There are certain things I seem to learn again and again. This is one of them.
You know what is total bunk? This idea:
“Build a better mousetrap and the world will beat a path to your door.”1
A simple three step proof to show this is not a true statement:
- Invent a better mousetrap.
- Tell no one about it.
- See who shows up. (Hint: No one).
Beaten paths only lead to KNOWN moustraps. They don’t lead to UNKNOWN MOUSTRAPS.
The most recent chapter of me forgetting this: The Austin Messy Homes Tour.
The Messy Homes Tour is amazing. It is super fun. There are prizes. It was one day away. I was begging people to show up at the last minute.
So what happened?
- I thought greatness was enough. (The aforementioned “Mousetrap Fallacy”.)
- Since I was seeing the project all the time, I had some subconscious idea that everyone else did, too.
- The project evolved in some ways that I didn’t notice.
Greatness Is Not Enough
I fell for the Mousetrap Fallacy: it was so obviously awesome to me that clearly people could not help to be attracted to the project merely by some natural laws of the universe. (It makes me think of underpants gnomes’ logic: Make Messy Homes Tour Event >> ? >> Profit).
It doesn’t matter how awesome things are if no one knows about them. You need to have a plan to promote it. Advertising, Marketing, and PR are big business because they work. I’ve been lucky in that I’ve made some good products in my life that mostly sell themselves. But if no one knows, no one buys. (And geez, the tour was FREE so I didn’t even have to ask people for money!)
Note to future self: Make a real plan to get the right word out to the right people.
Related note: Be prepared for the reality that not everyone will think it is a better mousetrap.
They Don’t See It Like You Do
When you work on something every day for a long time, it becomes a large part of your reality. Even though on some level you know that most/all people have no idea what you’re doing, it’s so so easy to fall into a weird trap filled with bizarre feeling-thoughts such as:
- “I’ve been working on this so much it’s like everyone else practically knows about it already.”
- “It’ll just take a few words of announcement and I’ll be selling mousetraps left and right”
- “I told a couple people and now I think there’s a lot of people talking about this and excited to see it”.
- “The value is clearly obvious. People don’t need me to explain why they need this thing that’s unlike anything else they’ve ever heard of.”
These are insane. But I think they are also very natural and human. When you are surrounded by something all the time, you assume others are seeing it all the time too. That you’re on the same page. These thoughts might not be in your consciousness completely, but they probably exist in some kind of wishful thinking fueled by your own love and familiarity with what you’ve been working on.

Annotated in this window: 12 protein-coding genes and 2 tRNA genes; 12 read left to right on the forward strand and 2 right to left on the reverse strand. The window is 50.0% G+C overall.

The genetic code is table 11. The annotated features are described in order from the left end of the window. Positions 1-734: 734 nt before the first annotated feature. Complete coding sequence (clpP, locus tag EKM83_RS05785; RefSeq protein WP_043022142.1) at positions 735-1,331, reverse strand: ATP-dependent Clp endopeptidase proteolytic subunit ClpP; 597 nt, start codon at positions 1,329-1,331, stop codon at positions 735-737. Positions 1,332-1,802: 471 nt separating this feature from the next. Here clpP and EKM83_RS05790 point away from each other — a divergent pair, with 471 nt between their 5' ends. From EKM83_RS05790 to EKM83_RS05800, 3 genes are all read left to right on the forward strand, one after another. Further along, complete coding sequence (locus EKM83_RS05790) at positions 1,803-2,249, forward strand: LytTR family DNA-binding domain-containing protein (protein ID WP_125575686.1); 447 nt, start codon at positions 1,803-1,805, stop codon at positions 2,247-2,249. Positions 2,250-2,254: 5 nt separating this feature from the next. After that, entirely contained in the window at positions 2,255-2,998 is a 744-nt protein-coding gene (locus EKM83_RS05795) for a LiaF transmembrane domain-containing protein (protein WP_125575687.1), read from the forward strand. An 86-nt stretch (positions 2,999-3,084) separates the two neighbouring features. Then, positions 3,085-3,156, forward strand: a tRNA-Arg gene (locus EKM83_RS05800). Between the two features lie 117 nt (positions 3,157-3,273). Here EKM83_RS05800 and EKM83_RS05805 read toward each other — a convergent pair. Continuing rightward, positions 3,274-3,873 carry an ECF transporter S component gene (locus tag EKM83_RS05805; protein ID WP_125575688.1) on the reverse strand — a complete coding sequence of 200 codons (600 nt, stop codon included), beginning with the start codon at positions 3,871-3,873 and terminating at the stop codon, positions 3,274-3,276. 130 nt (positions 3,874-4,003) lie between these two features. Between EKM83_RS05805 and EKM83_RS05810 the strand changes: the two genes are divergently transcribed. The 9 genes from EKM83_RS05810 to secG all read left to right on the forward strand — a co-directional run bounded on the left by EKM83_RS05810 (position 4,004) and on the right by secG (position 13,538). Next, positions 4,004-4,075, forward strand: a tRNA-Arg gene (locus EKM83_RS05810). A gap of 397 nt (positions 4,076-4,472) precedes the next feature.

Don’t fall for it.
Assume this: No one knows what the hell you are doing. You will have to do a LOT of explaining.
How Much You Value Something Can Change Over Time Without Your Notice
For me this project evolved from “who cares” to “I really care”. But I was late to notice it.
Many of my projects begin with an attitude of “This is just for fun. For me and my friends maybe. It could evolve into something, but I’m just experimenting right now.”
I like this attitude and think it’s great for taking the pressure off, which allows creativity and brainstorming to flow. It also allows you to kill or shelve or pivot projects as you explore.
But sometimes there comes a point where you find that you have started to really invest in the project. Maybe time, money, or the help or collaboration with others.
And when you’ve really invested, you start wanting it to be a success more than you might have at the beginning. This is an inflection point that (at least for me) is easy to miss. Certain needs have evolved over time that weren’t there before. Now, results matter. You expect your efforts to be validated.
This was the case with the Messy Homes Tour. It was sort of a joke at first, then it took a shape, then I got other people involved, then I started doing more work and it started looking really good.
As the event evolved I didn’t check in and ask myself, has the value on I put on this project changed over time and does it now require changes in other areas? It did. I wanted people to show up now.
How to Prevent This
Honestly, I don’t know a full-proof way to prevent this. Sorry for the baited headline. But I think these would help:
- Set a threshold, an if-then, or a date(s) where you will check in and see if your original plan is still the plan and if the project has changed in value. See if your current expected results are supported by the current plan.
- Always assume you will have to promote. A lot. Remember that no one knows anything about your project.
- Understand that you can’t just give them the name of the project. You will have to educate and sell people on it.
1: Often attributed to Emerson.